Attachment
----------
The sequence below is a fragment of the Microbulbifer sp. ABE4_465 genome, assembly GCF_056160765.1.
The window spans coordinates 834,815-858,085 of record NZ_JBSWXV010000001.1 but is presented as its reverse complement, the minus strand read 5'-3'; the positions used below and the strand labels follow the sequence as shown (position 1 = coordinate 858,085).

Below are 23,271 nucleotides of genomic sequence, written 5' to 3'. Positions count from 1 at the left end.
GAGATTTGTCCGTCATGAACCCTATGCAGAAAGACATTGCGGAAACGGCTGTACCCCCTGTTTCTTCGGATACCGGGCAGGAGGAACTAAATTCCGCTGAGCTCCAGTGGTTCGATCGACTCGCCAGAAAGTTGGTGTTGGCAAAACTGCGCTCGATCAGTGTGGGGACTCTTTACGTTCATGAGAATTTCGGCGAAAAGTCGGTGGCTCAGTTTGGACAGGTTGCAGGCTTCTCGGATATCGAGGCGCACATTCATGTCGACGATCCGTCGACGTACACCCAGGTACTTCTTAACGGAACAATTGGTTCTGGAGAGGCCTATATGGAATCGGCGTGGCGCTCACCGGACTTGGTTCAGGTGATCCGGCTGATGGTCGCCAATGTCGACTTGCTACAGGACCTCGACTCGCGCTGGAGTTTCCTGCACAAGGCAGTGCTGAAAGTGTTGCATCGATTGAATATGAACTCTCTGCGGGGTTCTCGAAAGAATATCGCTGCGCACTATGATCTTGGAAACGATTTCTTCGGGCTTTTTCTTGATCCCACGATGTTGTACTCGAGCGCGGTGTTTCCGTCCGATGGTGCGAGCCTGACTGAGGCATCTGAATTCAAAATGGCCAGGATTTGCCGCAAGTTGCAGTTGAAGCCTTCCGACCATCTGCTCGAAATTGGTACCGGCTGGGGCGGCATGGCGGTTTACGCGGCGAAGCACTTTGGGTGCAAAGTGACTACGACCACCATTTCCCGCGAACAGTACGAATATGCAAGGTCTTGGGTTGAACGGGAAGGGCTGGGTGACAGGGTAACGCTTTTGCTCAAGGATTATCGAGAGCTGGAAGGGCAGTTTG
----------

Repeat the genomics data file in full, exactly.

The sequence below is a fragment of the Microbulbifer sp. ABE4_465 genome, assembly GCF_056160765.1.
The window spans coordinates 834,815-858,085 of record NZ_JBSWXV010000001.1 but is presented as its reverse complement, the minus strand read 5'-3'; the positions used below and the strand labels follow the sequence as shown (position 1 = coordinate 858,085).

Below are 23,271 nucleotides of genomic sequence, written 5' to 3'. Positions count from 1 at the left end.
GAGATTTGTCCGTCATGAACCCTATGCAGAAAGACATTGCGGAAACGGCTGTACCCCCTGTTTCTTCGGATACCGGGCAGGAGGAACTAAATTCCGCTGAGCTCCAGTGGTTCGATCGACTCGCCAGAAAGTTGGTGTTGGCAAAACTGCGCTCGATCAGTGTGGGGACTCTTTACGTTCATGAGAATTTCGGCGAAAAGTCGGTGGCTCAGTTTGGACAGGTTGCAGGCTTCTCGGATATCGAGGCGCACATTCATGTCGACGATCCGTCGACGTACACCCAGGTACTTCTTAACGGAACAATTGGTTCTGGAGAGGCCTATATGGAATCGGCGTGGCGCTCACCGGACTTGGTTCAGGTGATCCGGCTGATGGTCGCCAATGTCGACTTGCTACAGGACCTCGACTCGCGCTGGAGTTTCCTGCACAAGGCAGTGCTGAAAGTGTTGCATCGATTGAATATGAACTCTCTGCGGGGTTCTCGAAAGAATATCGCTGCGCACTATGATCTTGGAAACGATTTCTTCGGGCTTTTTCTTGATCCCACGATGTTGTACTCGAGCGCGGTGTTTCCGTCCGATGGTGCGAGCCTGACTGAGGCATCTGAATTCAAAATGGCCAGGATTTGCCGCAAGTTGCAGTTGAAGCCTTCCGACCATCTGCTCGAAATTGGTACCGGCTGGGGCGGCATGGCGGTTTACGCGGCGAAGCACTTTGGGTGCAAAGTGACTACGACCACCATTTCCCGCGAACAGTACGAATATGCAAGGTCTTGGGTTGAACGGGAAGGGCTGGGTGACAGGGTAACGCTTTTGCTCAAGGATTATCGAGAGCTGGAAGGGCAGTTTG